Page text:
Do you think this is feasible?
No, I don't.
It's not just a matter of the software not supporting it (and there being no precedent for a similar site-specific addition anywhere else on the network), nor just the matter that StackExchange is a Q&A archive (not a tutorial repository for neophytes).
No, mostly the problem is correctly establishing the set of "experience buckets" to put users into and relying on them to correctly self-select. It is extremely difficult, in practice, to accurate define a set of skill level tiers that can reasonably cover the gamut of all users. Your example tiers are woefully underspecified.
Furthermore, people are mostly unskilled and unaware of it, and will tend to misdiagnose their own level of competence in a domain.
Additionally, you have the problem of appropriately cataloguing your suggested "tier-appropriate resources" -- under what criteria is something considered a "good" resource for a beginner-level user? Especially considering that vast majority of users seem to fall into the less-experienced tier, community voting on the content is not likely to be a reasonable approach. And also, who is going to curate the content for "expert" users?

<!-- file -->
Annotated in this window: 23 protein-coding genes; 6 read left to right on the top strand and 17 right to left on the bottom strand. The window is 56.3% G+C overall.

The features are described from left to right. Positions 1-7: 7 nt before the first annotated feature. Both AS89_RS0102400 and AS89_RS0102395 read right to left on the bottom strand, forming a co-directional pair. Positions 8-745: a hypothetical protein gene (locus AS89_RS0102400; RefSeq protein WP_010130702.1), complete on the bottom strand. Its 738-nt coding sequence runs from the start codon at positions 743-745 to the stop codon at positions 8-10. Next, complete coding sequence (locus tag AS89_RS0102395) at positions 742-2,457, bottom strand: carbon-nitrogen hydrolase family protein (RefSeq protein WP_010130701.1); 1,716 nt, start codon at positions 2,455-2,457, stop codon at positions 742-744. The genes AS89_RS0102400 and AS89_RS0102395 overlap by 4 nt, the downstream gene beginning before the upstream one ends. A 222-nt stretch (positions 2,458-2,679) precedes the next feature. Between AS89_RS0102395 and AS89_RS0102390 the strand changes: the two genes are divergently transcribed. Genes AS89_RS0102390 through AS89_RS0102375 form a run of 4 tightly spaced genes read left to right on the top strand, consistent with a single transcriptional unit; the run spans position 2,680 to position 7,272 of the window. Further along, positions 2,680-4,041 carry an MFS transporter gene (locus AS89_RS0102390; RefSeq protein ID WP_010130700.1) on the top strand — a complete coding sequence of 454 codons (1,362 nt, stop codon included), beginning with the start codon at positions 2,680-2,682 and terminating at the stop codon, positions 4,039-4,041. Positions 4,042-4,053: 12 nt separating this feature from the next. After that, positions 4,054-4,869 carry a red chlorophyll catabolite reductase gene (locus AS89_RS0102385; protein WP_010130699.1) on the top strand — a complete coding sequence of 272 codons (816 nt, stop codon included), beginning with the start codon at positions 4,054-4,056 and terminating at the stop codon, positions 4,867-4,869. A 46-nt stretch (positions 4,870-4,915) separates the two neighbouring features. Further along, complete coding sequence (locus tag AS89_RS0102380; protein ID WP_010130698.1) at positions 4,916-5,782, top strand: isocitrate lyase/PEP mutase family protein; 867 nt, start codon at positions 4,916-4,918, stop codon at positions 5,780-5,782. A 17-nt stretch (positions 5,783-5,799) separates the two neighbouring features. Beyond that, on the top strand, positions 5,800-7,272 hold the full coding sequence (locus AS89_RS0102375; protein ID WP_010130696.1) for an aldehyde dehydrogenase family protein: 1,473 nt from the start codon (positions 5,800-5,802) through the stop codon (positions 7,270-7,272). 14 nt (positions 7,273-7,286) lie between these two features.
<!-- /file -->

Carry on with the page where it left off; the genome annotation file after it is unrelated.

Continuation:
Next, there's the usability problem. As ToddersLegrande points out, users are already ignoring the help center links, information that is designed to guide them right from the start. You could argue that the link is too out-of-the-way, and that by forcing a modal UX in front of them when they first sign up, you'd solve that problem. Unfortunately, users don't read dialog boxes (plus, when you are new or unregistered, the sites already display fairly large banner prompts directing you to information about what the site is about).
Finally, it's not what this site is about. We are not here to be everything to everybody, and one of the things we've decided not to be is a wiki for beginner-level bootstrapping tutorials.